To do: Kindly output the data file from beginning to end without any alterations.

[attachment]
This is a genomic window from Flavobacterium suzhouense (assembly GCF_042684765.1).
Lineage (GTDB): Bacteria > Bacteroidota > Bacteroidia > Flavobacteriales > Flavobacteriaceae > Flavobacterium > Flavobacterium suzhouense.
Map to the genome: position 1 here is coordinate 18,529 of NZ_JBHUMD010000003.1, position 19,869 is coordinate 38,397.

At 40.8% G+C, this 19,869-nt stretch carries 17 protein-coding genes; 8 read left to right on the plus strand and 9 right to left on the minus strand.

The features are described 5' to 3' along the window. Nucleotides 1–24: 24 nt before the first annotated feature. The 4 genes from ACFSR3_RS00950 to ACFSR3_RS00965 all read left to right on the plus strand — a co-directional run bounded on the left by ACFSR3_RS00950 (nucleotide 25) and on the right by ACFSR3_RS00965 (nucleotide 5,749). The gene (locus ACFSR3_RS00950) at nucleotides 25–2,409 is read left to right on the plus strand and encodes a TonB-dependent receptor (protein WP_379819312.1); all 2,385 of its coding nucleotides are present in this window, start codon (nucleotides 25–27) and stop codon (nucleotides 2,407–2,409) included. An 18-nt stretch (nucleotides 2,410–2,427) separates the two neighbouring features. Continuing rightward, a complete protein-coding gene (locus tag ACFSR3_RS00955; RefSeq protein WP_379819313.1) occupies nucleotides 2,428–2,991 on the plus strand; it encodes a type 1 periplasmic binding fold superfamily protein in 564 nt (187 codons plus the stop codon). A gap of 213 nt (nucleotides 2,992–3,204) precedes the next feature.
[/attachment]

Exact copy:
This is a genomic window from Flavobacterium suzhouense (assembly GCF_042684765.1).
Lineage (GTDB): Bacteria > Bacteroidota > Bacteroidia > Flavobacteriales > Flavobacteriaceae > Flavobacterium > Flavobacterium suzhouense.
Map to the genome: position 1 here is coordinate 18,529 of NZ_JBHUMD010000003.1, position 19,869 is coordinate 38,397.

At 40.8% G+C, this 19,869-nt stretch carries 17 protein-coding genes; 8 read left to right on the plus strand and 9 right to left on the minus strand.

The features are described 5' to 3' along the window. Nucleotides 1–24: 24 nt before the first annotated feature. The 4 genes from ACFSR3_RS00950 to ACFSR3_RS00965 all read left to right on the plus strand — a co-directional run bounded on the left by ACFSR3_RS00950 (nucleotide 25) and on the right by ACFSR3_RS00965 (nucleotide 5,749). The gene (locus ACFSR3_RS00950) at nucleotides 25–2,409 is read left to right on the plus strand and encodes a TonB-dependent receptor (protein WP_379819312.1); all 2,385 of its coding nucleotides are present in this window, start codon (nucleotides 25–27) and stop codon (nucleotides 2,407–2,409) included. An 18-nt stretch (nucleotides 2,410–2,427) separates the two neighbouring features. Continuing rightward, a complete protein-coding gene (locus tag ACFSR3_RS00955; RefSeq protein WP_379819313.1) occupies nucleotides 2,428–2,991 on the plus strand; it encodes a type 1 periplasmic binding fold superfamily protein in 564 nt (187 codons plus the stop codon). A gap of 213 nt (nucleotides 2,992–3,204) precedes the next feature.